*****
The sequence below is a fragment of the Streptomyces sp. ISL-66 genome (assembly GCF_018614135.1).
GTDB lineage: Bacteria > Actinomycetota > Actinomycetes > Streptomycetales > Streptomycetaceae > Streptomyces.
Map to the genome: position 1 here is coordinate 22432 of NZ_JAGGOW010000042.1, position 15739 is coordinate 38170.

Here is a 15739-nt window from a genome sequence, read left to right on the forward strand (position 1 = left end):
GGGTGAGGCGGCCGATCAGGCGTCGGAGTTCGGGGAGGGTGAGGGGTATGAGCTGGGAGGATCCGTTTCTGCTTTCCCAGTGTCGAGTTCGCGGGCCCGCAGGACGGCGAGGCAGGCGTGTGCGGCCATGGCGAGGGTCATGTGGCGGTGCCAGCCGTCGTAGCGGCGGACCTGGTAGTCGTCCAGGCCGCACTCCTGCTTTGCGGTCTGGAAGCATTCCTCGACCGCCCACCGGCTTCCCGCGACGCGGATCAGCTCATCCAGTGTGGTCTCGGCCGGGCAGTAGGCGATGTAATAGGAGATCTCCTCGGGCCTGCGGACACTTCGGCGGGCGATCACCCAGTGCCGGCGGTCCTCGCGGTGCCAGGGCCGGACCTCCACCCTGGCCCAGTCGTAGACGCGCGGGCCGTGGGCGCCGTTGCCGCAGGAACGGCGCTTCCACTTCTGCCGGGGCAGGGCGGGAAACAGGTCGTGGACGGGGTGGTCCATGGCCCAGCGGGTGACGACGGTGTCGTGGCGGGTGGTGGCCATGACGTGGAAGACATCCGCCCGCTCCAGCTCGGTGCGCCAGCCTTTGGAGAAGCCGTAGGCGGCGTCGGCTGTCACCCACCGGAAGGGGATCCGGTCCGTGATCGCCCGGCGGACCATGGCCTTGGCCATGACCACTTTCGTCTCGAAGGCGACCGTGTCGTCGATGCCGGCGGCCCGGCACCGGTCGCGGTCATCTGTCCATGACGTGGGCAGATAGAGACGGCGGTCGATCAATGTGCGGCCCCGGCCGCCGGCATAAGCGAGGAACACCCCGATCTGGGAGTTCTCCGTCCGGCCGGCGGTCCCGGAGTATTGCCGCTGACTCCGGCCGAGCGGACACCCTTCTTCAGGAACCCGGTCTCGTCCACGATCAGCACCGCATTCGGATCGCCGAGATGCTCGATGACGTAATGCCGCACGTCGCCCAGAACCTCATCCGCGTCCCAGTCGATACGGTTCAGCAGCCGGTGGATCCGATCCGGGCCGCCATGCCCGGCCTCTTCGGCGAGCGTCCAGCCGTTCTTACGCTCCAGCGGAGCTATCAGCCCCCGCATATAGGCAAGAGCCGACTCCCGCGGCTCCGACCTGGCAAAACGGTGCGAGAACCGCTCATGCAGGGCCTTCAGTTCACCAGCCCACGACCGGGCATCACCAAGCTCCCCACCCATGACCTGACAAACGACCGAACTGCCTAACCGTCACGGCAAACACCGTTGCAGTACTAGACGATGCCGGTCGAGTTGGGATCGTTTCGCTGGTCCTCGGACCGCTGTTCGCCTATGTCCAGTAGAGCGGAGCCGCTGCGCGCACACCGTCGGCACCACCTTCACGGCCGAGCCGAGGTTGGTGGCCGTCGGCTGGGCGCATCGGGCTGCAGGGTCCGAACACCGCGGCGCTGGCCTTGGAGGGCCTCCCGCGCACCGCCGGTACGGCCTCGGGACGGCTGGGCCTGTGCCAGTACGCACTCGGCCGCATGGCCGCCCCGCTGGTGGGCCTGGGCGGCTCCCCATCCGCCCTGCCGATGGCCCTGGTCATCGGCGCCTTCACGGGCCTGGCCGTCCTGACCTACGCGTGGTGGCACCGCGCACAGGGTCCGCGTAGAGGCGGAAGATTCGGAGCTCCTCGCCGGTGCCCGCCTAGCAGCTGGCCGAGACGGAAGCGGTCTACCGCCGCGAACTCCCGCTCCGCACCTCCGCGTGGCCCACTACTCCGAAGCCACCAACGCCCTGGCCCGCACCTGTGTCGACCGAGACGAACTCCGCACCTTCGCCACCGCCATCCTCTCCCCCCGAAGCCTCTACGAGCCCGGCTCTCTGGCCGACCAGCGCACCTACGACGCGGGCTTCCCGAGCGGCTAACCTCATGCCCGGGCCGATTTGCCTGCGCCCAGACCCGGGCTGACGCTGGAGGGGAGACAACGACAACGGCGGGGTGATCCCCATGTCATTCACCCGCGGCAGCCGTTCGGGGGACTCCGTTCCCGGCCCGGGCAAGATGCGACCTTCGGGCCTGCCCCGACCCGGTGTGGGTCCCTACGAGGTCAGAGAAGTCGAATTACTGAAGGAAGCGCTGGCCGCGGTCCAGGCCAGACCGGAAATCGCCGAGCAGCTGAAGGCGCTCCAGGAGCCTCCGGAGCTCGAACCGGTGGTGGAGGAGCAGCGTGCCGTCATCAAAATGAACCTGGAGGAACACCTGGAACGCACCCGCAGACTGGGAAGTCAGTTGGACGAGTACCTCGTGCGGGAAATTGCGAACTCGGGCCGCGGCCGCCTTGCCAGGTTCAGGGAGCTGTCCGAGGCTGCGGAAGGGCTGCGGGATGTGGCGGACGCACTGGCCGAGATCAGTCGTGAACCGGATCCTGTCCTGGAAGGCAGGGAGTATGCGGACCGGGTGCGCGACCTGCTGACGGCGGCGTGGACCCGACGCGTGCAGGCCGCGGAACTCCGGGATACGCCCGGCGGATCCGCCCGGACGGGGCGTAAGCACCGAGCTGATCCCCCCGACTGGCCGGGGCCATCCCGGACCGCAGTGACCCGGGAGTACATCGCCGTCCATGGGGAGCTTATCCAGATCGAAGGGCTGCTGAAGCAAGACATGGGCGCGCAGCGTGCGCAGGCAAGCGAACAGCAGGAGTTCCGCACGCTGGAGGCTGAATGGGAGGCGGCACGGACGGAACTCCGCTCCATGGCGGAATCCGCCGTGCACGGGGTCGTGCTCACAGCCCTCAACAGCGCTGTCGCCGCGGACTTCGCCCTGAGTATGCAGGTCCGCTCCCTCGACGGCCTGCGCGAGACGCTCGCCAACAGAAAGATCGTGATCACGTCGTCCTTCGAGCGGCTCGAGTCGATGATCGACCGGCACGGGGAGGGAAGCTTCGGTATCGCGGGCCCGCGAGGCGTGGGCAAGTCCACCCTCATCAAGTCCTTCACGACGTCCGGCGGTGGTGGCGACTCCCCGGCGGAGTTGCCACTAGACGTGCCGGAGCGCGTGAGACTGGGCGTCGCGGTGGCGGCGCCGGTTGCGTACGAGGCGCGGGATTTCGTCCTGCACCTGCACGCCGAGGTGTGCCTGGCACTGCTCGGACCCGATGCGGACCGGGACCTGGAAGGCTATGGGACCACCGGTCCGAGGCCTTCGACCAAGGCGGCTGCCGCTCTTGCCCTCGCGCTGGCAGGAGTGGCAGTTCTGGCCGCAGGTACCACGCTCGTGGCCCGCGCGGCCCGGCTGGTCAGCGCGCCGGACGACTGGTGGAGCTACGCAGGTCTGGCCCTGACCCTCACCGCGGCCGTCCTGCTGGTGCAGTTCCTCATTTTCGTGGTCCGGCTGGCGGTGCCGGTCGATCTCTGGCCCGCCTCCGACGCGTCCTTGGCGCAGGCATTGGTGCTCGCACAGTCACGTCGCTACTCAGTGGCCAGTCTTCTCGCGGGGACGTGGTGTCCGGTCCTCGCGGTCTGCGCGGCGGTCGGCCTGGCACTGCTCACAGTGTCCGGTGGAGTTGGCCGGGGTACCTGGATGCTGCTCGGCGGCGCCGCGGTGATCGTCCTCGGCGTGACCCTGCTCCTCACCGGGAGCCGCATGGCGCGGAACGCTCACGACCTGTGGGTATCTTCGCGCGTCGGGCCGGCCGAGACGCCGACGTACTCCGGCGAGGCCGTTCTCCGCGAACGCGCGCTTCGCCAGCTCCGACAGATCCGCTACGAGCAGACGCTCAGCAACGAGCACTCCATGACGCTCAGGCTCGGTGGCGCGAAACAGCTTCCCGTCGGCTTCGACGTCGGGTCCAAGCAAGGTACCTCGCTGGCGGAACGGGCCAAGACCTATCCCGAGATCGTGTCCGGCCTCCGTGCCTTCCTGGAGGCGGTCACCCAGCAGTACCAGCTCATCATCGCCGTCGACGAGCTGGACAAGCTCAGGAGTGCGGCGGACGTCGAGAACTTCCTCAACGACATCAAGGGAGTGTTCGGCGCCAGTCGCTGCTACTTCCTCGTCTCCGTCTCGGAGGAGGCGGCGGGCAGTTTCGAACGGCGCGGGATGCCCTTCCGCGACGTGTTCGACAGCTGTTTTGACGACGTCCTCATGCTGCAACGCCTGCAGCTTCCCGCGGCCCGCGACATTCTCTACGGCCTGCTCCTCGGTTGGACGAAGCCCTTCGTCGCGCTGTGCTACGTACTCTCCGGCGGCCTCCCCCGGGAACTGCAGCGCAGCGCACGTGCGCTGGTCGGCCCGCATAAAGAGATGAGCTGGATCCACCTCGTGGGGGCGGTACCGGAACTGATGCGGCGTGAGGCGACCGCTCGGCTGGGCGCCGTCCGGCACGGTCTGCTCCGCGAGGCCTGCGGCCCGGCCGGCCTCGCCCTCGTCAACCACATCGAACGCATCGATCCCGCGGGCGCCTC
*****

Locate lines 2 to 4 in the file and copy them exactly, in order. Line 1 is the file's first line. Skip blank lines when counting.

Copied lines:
GTDB lineage: Bacteria > Actinomycetota > Actinomycetes > Streptomycetales > Streptomycetaceae > Streptomyces.
Map to the genome: position 1 here is coordinate 22432 of NZ_JAGGOW010000042.1, position 15739 is coordinate 38170.

Here is a 15739-nt window from a genome sequence, read left to right on the forward strand (position 1 = left end):